"Give with a free hand, but give only your own."
 -- J.R.R. Tolkien The Children of Hurin
- D-Ribose -

General Information:

Wikipedia entry:
Dr. Ray Shahelien entry: 



D-Ribosylated Tau forms globular aggregates with high cytotoxicity.
Chen L, Wei Y, Wang X, He R.
State Key Laboratory of Brain and Cognitive Sciences, Institute of Biophysics, Chinese Academy of Sciences, 15 Datun Road, Chaoyang District, 100101 Beijing, China.
Cell Mol Life Sci. 2009 Aug;66(15):2559-71. Epub 2009 Jun 11.

Although the glycation of Tau that is involved in paired helical filament formation in Alzheimer's disease has been widely studied, little attention has been paid to the role of D-ribose in the glycation of Tau. Here, we show that Tau is rapidly glycated in the presence of D-ribose, resulting in oligomerization and polymerization. Glycated derivatives appeared after 24 h incubation. Western blotting indicated the formation of advanced glycation end-products (AGEs) during initial stages of glycation. Thioflavin T-positive (ThT-positive) aggregations that appeared from day 4 indicated the globular-like features. Atomic force microscopy revealed that the surface morphology of ribosylated Tau40 was globular-like. Kinetic studies suggested that D-ribosylated Tau is slowly oligomerized and rapidly polymerized with ThT-positive features. Moreover, D-ribosylated Tau aggregates were highly toxic to SHSY5Y cells and resulted in both apoptosis and necrosis. This work has demonstrated that D-ribose reacted with Tau protein rapidly, producing ThT-positive aggregations which had high cytotoxicity.
PMID: 19517062

I was able to get the full text of the article from my school's library (it helps that the university has a medical school). No, I don't understand most of it. But I keep trying to educate myself on the terms I don't understand. Wikipedia is a great help. Even if it sometimes has errors, it provides a good starting point.

An important term in this discussion is "glycation": "(sometimes called non-enzymatic glycosylation) is the result of a sugar molecule, such as fructose or glucose, bonding to a protein or lipid molecule without the controlling action of an enzyme. All blood sugars are reducing molecules. Glycation may occur either inside the body (endogenous glycation) or outside the body (exogenous glycation). Enzyme-controlled addition of sugars to protein or lipid molecules is termed glycosylation; glycation is a haphazard process that impairs the functioning of biomolecules, whereas glycosylation occurs at defined sites on the target molecule and is required in order for the molecule to function. Much of the early laboratory research work on fructose glycations used inaccurate assay techniques that led to drastic underestimation of the importance of fructose in glycation."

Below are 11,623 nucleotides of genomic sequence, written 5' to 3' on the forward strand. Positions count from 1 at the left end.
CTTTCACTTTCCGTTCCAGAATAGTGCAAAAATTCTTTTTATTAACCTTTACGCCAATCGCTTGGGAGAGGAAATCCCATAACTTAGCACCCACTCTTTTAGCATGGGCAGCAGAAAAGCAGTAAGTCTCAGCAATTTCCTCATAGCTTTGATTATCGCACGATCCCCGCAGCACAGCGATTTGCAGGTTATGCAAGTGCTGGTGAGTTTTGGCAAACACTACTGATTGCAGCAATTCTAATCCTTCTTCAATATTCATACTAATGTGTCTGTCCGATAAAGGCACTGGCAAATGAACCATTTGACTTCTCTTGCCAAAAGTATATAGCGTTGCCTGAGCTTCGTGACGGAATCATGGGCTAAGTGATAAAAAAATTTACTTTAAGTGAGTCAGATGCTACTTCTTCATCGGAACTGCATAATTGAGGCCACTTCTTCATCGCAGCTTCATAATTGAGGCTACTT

The paper says that D-ribose is produced both internal to cells and externally, so cells are continuously exposed to this simple sugar. It may be that while D-ribose is an important chemical in intracellular processes, dietary D-ribose may have no effect since apparently the body produces the stuff anyway.

The type of tau protein corruption described in the paper caused by "ribosylation" is "clumping". In AD, tau aggregations are always described as twisted helical pairs, not clumps. However, other neurodegenerative diseases such as the FTD corticobasal degeneration (CBD) DO have this characteristic. What I still want to find out is, are the clumped tau proteins of CBD the same as those described in the D-ribose paper? If so, perhaps the problem is that D-ribose *is* being produced, but not used. It just hangs around. Eventually, it runs into a tau protein, binds with it in some random fashion, and clumps form.

Some confusing thoughts and questions come to mind. I'm just thinking in writing here...

Say for this case there are mitochondria in a neuron that are still functioning and converting glucose to D-ribose, which if I understand the process correctly, is used to create ATP (adenosine triphosphate). I understand that ATP is used and recycled over and over again as the currency of energy for cellular processes, but does it need to be replaced every so often? Do ketones allow malfunctioning cells to use the D-ribose instead of letting it just float around until it causes mischief? But then, if you can live on medium chain triglycerides as a back-up energy source, and D-ribose is needed to create ATP, do cells eventually need glucose to replace lost ATP?

For the case of CBD (corticobasal degeneration) or PSP (progressive supranuclear palsy), perhaps D-ribose is not a good thing to add to the diet, or at best it has no effect; whereas for congestive heart failure it is. For CBD and PSP, there may be an excess of D-ribose. But maybe the other supplements mentioned in the "Sinatra solution" of magnesium, L-carnitine (acetyl-L carnitine for the brain?), and CoQ10, along with MCTs, would help use up the excess D-ribose before it caused problems.

Some other aticles:

1. Chen L, Wei Y, Wang X, He R. D-Ribosylated Tau forms globular aggregates with high cytotoxicity Cell Mol Life Sci. 2009, 66(15), 2559-2571.

2. Lan Chen, Yan Wei, Xueqing Wang, Rongqiao He (2010) Ribosylation rapidly induces a-synuclein protein into advanced glycation end products in molten globules with high cytotoxicity. PLoS ONE 5(2): e9052.

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Updated: July 2, 2012
Inception: July 2, 2012